Monday, August 1, 2016


In 1974 Florida television reporter Christine Chubbuck committed suicide on air during a news broadcast with a few words about TV news being ruled by blood and guts. Don't Youtube this; you won't find it. There is thought to be one copy in existence and that is kept under lock and combination. Whether true or not the notion that Paddy Chayefsky based his screenplay for the monumental Network on this incident has persisted. Why did she do it?

Kate Lyn Sheil, an intense New Yorker, travels to Sarasota Florida to find that out and prepare for her role as Christine in a film. She undergoes a slow and often pained metamorphosis, transforming herself into a figure whose witnesses are few and whose story is mostly a mystery. Before she gets to the brunette wig and brown contact lenses she digs into the locale and everything she can find that might give her an insight into the elusive ghost she is to make flesh. When the wig, brown eyes and spray tan go on and we get the intended finished film in glimpses, we set in for what feels like it is going to be a compelling ride. So why isn't it?

Because it never makes up its mind about what it wants to say or how to say it. I don't doubt Sheil's sincerity for a moment but her efforts are given such an evasive setting that even if we wanted to just follow her progress through the construction of this role we simply aren't allowed to. If the persistent fakeness of the wig never lets us accept Kate as Christine with a sense of conventional cinema we are never given an avenue to consider it anything but poor wardrobe. If it's meant to be a fourth wall breaker it's one that neither uses metaphor nor battering ram. The cold video look to the movie scenes and their frequent interruption by the cast as to the veracity of a line or its reading feel contrived rather than assured. Any intended comment on the blurred line between fictive presentation and history is smothered by what always just looks like soap opera outtakes.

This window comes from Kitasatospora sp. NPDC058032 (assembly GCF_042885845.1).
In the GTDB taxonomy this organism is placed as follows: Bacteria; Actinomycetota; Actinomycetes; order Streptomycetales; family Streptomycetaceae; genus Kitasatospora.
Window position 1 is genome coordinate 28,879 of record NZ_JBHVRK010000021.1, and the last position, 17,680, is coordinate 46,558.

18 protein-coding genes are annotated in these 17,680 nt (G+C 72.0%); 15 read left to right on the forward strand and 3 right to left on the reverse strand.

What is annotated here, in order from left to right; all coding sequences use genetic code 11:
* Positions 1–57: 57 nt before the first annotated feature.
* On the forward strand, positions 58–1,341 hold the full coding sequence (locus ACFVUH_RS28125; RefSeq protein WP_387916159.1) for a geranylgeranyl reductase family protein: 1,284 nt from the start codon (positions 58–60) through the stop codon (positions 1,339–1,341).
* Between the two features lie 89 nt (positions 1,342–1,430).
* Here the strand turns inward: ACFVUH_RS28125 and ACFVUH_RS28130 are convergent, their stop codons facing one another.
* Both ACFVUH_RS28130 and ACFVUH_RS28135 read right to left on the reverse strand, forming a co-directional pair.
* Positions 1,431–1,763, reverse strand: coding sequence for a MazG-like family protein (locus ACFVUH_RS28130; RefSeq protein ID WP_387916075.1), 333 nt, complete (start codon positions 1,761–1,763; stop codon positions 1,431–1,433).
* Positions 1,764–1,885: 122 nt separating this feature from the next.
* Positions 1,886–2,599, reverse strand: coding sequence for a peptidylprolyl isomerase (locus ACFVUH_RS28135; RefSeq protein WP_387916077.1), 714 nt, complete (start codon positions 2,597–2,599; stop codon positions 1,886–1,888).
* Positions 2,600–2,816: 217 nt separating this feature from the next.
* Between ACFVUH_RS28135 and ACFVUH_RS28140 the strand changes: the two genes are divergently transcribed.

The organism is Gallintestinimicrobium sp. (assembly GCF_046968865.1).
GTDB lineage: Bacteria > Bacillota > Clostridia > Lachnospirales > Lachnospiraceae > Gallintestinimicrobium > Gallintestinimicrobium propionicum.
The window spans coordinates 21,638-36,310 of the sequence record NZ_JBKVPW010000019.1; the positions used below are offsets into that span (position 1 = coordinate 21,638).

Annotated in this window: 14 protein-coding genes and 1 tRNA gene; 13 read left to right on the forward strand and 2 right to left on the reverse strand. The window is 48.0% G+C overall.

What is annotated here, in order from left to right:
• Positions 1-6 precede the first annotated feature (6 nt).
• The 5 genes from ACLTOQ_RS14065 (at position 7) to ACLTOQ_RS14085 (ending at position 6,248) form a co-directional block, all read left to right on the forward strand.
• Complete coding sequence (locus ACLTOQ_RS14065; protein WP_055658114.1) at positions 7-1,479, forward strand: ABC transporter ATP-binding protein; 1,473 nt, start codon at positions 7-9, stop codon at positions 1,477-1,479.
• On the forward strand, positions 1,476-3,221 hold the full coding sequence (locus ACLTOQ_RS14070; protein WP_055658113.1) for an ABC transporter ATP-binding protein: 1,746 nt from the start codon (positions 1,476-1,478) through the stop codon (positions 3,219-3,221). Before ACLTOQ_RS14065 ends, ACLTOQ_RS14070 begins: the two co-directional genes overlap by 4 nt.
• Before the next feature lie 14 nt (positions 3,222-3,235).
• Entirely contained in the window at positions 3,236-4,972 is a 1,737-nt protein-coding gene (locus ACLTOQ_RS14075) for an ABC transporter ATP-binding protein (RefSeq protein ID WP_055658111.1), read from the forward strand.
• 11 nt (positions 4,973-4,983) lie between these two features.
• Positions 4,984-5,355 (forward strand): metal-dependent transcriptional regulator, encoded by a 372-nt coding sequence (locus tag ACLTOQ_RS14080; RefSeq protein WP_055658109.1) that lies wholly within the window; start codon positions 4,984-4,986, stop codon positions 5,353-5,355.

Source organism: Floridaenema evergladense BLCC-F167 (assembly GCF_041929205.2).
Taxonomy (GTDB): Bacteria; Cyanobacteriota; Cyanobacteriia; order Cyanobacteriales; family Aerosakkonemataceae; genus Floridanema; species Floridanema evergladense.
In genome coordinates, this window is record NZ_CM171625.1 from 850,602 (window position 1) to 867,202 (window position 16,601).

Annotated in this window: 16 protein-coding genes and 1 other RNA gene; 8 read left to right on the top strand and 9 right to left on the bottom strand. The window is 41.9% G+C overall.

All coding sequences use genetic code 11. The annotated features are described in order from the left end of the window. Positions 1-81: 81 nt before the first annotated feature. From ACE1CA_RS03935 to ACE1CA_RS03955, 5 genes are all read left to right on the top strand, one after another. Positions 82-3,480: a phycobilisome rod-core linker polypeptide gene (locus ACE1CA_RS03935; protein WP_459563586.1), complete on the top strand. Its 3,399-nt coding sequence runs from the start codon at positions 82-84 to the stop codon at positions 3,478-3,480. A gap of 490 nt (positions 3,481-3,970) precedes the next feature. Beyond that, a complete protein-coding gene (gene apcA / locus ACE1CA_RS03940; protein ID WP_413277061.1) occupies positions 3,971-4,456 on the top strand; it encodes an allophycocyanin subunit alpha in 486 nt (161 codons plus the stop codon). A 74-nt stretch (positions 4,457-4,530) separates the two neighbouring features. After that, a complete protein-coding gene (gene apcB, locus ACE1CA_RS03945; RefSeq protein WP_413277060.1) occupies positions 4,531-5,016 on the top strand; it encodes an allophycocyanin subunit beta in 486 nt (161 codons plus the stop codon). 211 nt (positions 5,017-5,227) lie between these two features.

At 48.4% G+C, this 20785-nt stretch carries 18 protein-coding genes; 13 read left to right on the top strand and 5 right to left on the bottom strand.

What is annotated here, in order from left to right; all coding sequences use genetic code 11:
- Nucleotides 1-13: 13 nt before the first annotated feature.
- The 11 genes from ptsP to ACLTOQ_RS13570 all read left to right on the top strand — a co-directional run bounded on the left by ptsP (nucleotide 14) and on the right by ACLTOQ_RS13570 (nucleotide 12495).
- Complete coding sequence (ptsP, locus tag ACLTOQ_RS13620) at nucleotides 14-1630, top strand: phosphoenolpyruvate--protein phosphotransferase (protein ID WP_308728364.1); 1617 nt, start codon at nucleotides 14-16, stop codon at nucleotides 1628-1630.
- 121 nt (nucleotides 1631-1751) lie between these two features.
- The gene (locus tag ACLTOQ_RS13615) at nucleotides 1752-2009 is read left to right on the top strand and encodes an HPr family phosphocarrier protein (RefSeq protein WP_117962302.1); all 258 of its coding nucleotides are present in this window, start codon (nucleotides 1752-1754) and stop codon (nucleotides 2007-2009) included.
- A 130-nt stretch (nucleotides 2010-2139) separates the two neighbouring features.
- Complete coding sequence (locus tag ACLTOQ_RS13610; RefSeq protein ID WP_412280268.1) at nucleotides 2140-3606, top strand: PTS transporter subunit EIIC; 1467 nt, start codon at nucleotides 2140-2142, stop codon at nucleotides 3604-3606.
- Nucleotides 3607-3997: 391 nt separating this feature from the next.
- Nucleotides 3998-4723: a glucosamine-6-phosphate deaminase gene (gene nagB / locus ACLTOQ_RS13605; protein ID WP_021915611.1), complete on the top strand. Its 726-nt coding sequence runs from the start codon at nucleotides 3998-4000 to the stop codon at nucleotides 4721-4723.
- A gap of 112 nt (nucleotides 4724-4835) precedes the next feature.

Throughout this, Sheil's efforts to earnestly forge ahead and embody her character are repeatedly subverted by the sense that the big idea will be revealed and all will be well. A moment when she reads a Howard Beale rant from Network and delivers it with a studied weariness feels quite pure and poignant under the assumption that that film profited on the act examined here, that Chubbuck finally gets to read the eloquent lines that real life could not write for her. And then in the finale Sheil's intervention in the scene lets her deliver a freshly minted monologue of genuine power. It's scripted but compelling and fulfils the promise we've seen in the better moments of the previous hundred minutes that her intense conviction was nourishing a real performance.

Then we cut from this moment of power to an anticlimactic line which stretches into a needless end title sequence featuring the physical deconstruction of the role around the actor. We are no wiser than we were about Chubbuck's self-destruction. We have seen an actor's struggle with playing a historical figure with no history. Even the question that might have been central as to why bother making the film at all has not been substantially addressed. We are left nowhere.

Director Robert Greene fronted up for a Q and A session and managed to render all his answers to central questions into a rambling vagueness. At one point he dismissed the question of what was real or not as bullshit. Well, sorry, but if you're going to ask us to sit through one and a half hours of an essay (this is, despite all claims, not a documentary) which depends on its audience posing that very question, you'd better be prepared to front up and answer it yourself when your film doesn't.

I'll at least be on the lookout for the future roles of Kate Lyn Sheil.

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